Return to tiff.’s home page

Film Socialism

Film Socialism

Film Socialisme

Jean-Luc Godard

  • Country: Switzerland
  • Year: 2010
  • Language: French
  • Producer: Ruth Waldburger
  • Screenplay: Jean-Luc Godard
  • Runtime: 97
  • Programmes:

Godard's latest film, a "symphony in three movements," grapples with trying to make sense of a world that appears to be beyond comprehension and meaning.

Experimental and Avant-gardeEuropean

screening times

    • Thursday September 9
    • 6:00:00 PM
    • Saturday September 11
    • 3:45:00 PM
    • AMC 5
    • Sunday September 19
    • 9:30:00 PM
    • Tiff Bell LightBox 2

Note: indicates Premium Screening.

official description

Godard’s latest film, a “symphony in three movements,” is perhaps his most difficult and troubling in many years. Deliberately thwarting clarity, narrative and exposition, Film Socialisme functions as a kind of visual scream – in the spirit of Edvard Munch’s famous painting. In the face of civilization’s madness, Godard questions where meaning can be found. Splinters of the remnants of the past, quotations from writers and philosophers and visual fragments from other director's films form a collage of associative meaning and rumination, ordered by this most metaphysical of filmmakers.

The film begins on a cruise ship (a metaphor for the rootless, wandering nature of contemporary society?), where passengers indulge in gambling or disco-dancing in the ship’s nightclub. Brilliant high-definition cinematography is mixed with degraded cellphone-style shots to create a stunning kaleidoscope of imagery and sound. The middle section, entitled “Notre Europe” (“Our Europe”), moves us from the sea to a provincial gas station to examine the domestic politics of the family that runs it. The final section revisits the cruise ship’s journey around the Mediterranean, intercut with historic footage from the region and a dizzying montage of clips from key films in Godard's encyclopedic catalogue of the cinema.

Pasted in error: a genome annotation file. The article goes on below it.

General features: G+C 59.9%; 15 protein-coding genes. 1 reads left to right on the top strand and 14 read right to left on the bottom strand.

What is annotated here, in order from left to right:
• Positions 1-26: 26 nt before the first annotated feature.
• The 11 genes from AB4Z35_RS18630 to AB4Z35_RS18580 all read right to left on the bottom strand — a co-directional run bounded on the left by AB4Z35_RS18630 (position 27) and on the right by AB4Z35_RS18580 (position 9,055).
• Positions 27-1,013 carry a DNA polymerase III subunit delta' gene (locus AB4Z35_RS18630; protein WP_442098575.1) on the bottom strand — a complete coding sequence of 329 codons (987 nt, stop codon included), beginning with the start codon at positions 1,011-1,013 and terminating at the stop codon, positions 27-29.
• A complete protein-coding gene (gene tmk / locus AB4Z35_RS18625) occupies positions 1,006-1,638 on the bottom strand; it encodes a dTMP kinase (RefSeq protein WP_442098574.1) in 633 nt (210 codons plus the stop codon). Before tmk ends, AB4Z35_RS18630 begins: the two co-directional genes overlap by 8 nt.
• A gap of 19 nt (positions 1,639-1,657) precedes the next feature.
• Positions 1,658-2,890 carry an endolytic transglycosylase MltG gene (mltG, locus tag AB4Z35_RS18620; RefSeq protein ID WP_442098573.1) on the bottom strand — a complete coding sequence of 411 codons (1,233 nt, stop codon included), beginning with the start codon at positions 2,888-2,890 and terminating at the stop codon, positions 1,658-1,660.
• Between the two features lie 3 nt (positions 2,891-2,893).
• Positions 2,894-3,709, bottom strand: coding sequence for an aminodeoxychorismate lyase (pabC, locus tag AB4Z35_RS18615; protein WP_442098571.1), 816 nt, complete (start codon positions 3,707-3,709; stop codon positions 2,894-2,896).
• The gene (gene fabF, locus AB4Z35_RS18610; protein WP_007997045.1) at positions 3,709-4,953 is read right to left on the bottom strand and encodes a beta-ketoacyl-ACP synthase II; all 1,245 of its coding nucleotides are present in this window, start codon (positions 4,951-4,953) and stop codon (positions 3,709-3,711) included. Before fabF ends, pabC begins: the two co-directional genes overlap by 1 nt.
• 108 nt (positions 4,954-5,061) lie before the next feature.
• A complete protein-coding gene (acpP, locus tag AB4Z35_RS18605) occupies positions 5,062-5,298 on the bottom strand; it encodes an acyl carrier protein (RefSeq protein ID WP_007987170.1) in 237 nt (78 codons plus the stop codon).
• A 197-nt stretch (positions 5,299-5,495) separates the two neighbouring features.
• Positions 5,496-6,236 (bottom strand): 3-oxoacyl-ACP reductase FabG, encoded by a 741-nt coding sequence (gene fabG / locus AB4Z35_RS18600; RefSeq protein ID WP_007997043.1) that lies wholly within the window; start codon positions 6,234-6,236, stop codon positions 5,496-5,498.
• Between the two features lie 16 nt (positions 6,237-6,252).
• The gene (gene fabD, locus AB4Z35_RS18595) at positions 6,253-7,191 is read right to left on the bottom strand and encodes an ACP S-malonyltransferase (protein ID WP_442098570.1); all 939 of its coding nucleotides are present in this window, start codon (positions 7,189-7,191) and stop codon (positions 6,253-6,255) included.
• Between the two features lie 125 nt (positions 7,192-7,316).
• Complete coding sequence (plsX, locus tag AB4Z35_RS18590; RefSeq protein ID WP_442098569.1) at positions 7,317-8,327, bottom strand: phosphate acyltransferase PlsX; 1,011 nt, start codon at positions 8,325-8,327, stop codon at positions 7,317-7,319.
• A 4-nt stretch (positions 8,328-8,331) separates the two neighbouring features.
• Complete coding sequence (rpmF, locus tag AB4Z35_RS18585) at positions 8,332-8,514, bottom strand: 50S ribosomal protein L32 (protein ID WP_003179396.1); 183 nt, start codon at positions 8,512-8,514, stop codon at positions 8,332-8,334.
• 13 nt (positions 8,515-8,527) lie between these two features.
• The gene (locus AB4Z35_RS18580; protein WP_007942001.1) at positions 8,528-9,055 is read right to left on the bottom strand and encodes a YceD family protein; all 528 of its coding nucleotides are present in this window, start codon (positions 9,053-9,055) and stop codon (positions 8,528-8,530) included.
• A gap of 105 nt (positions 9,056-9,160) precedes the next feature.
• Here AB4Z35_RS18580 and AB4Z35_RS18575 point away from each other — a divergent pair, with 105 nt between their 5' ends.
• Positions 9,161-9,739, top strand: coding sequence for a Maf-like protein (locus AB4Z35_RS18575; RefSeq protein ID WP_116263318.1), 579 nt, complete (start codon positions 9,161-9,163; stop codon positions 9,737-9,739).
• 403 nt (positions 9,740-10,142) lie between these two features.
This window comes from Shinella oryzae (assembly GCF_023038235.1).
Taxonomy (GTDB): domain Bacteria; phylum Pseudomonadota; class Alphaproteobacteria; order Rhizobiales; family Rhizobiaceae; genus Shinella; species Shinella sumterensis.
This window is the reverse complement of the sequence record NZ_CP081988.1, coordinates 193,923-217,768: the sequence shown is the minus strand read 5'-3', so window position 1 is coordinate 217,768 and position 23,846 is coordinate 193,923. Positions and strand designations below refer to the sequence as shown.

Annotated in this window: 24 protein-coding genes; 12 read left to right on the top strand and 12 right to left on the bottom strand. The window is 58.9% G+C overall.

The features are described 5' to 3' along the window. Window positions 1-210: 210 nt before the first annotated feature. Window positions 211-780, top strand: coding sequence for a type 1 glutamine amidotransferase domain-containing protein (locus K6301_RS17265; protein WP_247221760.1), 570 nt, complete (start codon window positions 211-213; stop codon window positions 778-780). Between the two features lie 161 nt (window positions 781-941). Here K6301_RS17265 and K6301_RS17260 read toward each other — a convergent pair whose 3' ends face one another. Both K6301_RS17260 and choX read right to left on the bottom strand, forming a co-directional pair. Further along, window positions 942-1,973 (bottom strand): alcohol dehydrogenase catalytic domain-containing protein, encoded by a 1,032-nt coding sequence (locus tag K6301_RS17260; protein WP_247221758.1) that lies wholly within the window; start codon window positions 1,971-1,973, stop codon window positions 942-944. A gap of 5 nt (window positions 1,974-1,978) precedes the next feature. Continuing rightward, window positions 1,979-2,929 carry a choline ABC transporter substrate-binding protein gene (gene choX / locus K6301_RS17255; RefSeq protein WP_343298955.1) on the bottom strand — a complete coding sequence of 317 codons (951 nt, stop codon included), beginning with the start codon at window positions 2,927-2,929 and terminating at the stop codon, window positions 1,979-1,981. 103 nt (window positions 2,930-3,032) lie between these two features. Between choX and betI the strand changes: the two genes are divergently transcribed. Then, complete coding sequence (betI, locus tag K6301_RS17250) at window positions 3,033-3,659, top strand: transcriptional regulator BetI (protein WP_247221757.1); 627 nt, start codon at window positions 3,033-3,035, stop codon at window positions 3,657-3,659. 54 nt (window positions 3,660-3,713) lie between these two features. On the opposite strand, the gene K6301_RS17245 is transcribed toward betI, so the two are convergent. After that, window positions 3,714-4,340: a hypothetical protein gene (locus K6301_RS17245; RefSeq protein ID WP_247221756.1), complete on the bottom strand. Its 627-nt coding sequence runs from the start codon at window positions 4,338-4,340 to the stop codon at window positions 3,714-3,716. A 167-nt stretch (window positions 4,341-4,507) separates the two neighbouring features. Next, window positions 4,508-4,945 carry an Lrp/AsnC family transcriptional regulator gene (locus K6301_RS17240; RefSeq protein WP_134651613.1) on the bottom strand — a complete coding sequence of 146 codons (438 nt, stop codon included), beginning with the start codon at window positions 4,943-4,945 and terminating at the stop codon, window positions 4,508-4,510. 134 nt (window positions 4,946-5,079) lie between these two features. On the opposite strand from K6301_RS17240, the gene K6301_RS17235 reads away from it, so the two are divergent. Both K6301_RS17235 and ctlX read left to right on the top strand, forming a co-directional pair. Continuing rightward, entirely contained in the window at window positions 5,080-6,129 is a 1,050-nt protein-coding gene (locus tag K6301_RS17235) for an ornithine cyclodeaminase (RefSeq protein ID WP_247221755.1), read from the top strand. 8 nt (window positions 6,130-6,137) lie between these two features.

Strangely prescient in many of its underlying themes - the crisis of capitalism (the financial crisis in Greece); the corrupting power of money (the Wall Street meltdown); the growing environmental threat (the oil spill in the Gulf of Mexico) - Godard fearlessly continues to mine his chosen territory with the fierce determination of a wise sage. Film Socialisme has the immediacy of automatic writing, its scraps and pieces of insight, aphorisms, word plays and quotations forming a dense canvas of potential meanings. A film of its times.

Piers Handling

director bio

Jean-Luc Godard was born in Paris and studied ethnology at the Sorbonne. He worked as a writer and critic for La gazette du cinema and Cahiers du cinema alongside François Truffaut, Jacques Rivette, Eric Rohmer and Claude Chabrol, with whom he would form the Nouvelle Vague. His first feature, À bout de souffle (60), established him as a leading figure in international cinema. His other films include Vivre sa vie (62), Le mépris (63), Bande à part (64), Alphaville (65), Pierrot le fou (65), Masculin féminin (66), Week-end (67), 2 ou 3 choses que sais d’elle (67), Sauve qui peut (la vie) (79), Passion (82), Je vous salue, Marie (84), Détective (85), Nouvelle vague (90), Allemagne neuf zéro (91), JLG/JLG (95), For Ever Mozart (96), Éloge de l’amour (01) and Film Socialisme (10).

full credits

Principal Cast: Alain Badiou, Jean Marc Stehlé, Catherine Tanvier, Patti Smith, Nadège Beausson-Diagne, Olga Riazanova, Elias Sanbar
Ruth Waldburger
Fabrice Aragno
Jean-Luc Godard
ECM Records
International Sales Agent:
 Wild Bunch
Production Company:
Vega Film
Shopping Cart

    Share This

    • Digg
    • Share

    Like This

    film stills and media